The key differentiator with this, and for all RPM reels for that matter I think, is the fact that all the bearings and pins are replaceable. It is basically possible to rebuild the whole reel with replacement parts. A few years down the line it probably helps you to save quite a few bucks.
Maybe for some of you, reels mounted on top of each other are not an option. This would be a great replacement.
What do you need to set up lead reels?
First and foremost, you need cable! What’s a lead reel without a cable? A useless reel! So depending on how thick material you are welding, and how long you need the cables to be, you should also pick up some cable. Probably 1 AWG wire works for most, but you can go with thicker wire if you need it. Keep in mind that you need two cables. One for the stinger and one for the ground clamp!
This should be the best one available: https://amzn.to/2PAJoQd
|Amps||Duty cycle||To 50ft||50-100ft|
Keep in mind that if you want to weld for longer periods of time, you need to buy thicker cables. Also, it is important to note that you can not go too crazy with the length of the cables you pick. The shorter the better in my opinion. I would keep it under 50ft.
The thing is, the more you add to the length of the cable, the more capable your machine has to be to produce a higher voltage. That is important to overcome the resistance of the cable. Longer cable equals less voltage at your end.
Secondly, you need to connect the cables from your machine to the cable on the reel after unwinding it. I have never owned a welding rig before, but as a welder, I know that you can have the cables, but if they are not connected to your machine, and the ground to your base metal, you will not get an arc. Try all you want but you can not weld if you don’t have a complete circuit.
So for welding lead reel, if you don’t already have, you want to buy a pair of quick connectors.
These should be good from Amazon. They are suitable for 1 and 2 Ga wire.
To save you some extra time, I believe that they don’t include mounting screws, so make sure you have some before you start installing it.
Best welding lead reels frequently asked questions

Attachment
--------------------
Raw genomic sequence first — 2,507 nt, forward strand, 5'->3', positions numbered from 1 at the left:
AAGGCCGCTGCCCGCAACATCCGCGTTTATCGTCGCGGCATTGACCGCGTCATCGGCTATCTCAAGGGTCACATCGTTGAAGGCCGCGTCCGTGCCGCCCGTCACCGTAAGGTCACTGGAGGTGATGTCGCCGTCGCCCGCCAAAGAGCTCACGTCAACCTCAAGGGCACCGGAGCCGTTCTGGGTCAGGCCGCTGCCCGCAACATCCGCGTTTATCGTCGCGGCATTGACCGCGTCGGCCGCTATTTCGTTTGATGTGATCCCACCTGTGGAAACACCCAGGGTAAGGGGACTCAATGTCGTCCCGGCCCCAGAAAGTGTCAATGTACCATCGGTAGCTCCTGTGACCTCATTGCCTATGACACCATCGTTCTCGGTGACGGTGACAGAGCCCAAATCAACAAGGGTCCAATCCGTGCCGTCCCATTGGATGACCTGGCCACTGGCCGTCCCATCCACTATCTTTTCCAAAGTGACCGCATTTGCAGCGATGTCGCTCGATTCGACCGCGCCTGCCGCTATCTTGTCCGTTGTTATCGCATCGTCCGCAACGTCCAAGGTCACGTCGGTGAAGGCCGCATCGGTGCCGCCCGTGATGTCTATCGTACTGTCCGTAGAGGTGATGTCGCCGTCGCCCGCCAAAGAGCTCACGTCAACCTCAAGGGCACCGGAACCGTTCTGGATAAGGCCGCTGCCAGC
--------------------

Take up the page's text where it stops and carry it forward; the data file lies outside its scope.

Generally, I would say no. They can however if the reels are too close to the welding machine itself. The problem with cables is that when you pass current through them, they start to induct a magnetic field. I believe that the same magnetic field can start to affect the transistors of your welder.
The most surefire way to cause an arc blow would be if you coil the wires around your base metal thus magnetizing it.
It depends a lot on the length of the cable and the amperage that you are working with. For example, for 1 AWG wire, welding at 300 amps, your maximum cable length can be 150 ft.
For 400 Amps you would need 2/0 size wire for the same length.
Yes! It is very important that you unwind the cables. That’s because when a lot of current passes through the wire, it also creates a lot of heat. When the cables are winded, the heat can, and more than likely will start damaging and melting the isolation of the wire. The risk is even higher when you are using undersized wire.
It is best to uncoil them out holding both wires together. What I mean by that is instead of creating a huge pile of wire on the ground, you take both cables, and spread them out holding them side by side. That is important because keeping them near each other to balance out the induction created by the electricity flowing through, thus more juice reaches your electrode.
Picking the best lead reel for welding, weather for rig or shop, it is important to make life as a welder a bit more convenient. I believe that this article answered most of your questions about the topic and hopefully, you learned a thing or two when it comes to the welding leads in general.
If you have any thoughts or questions, comment below!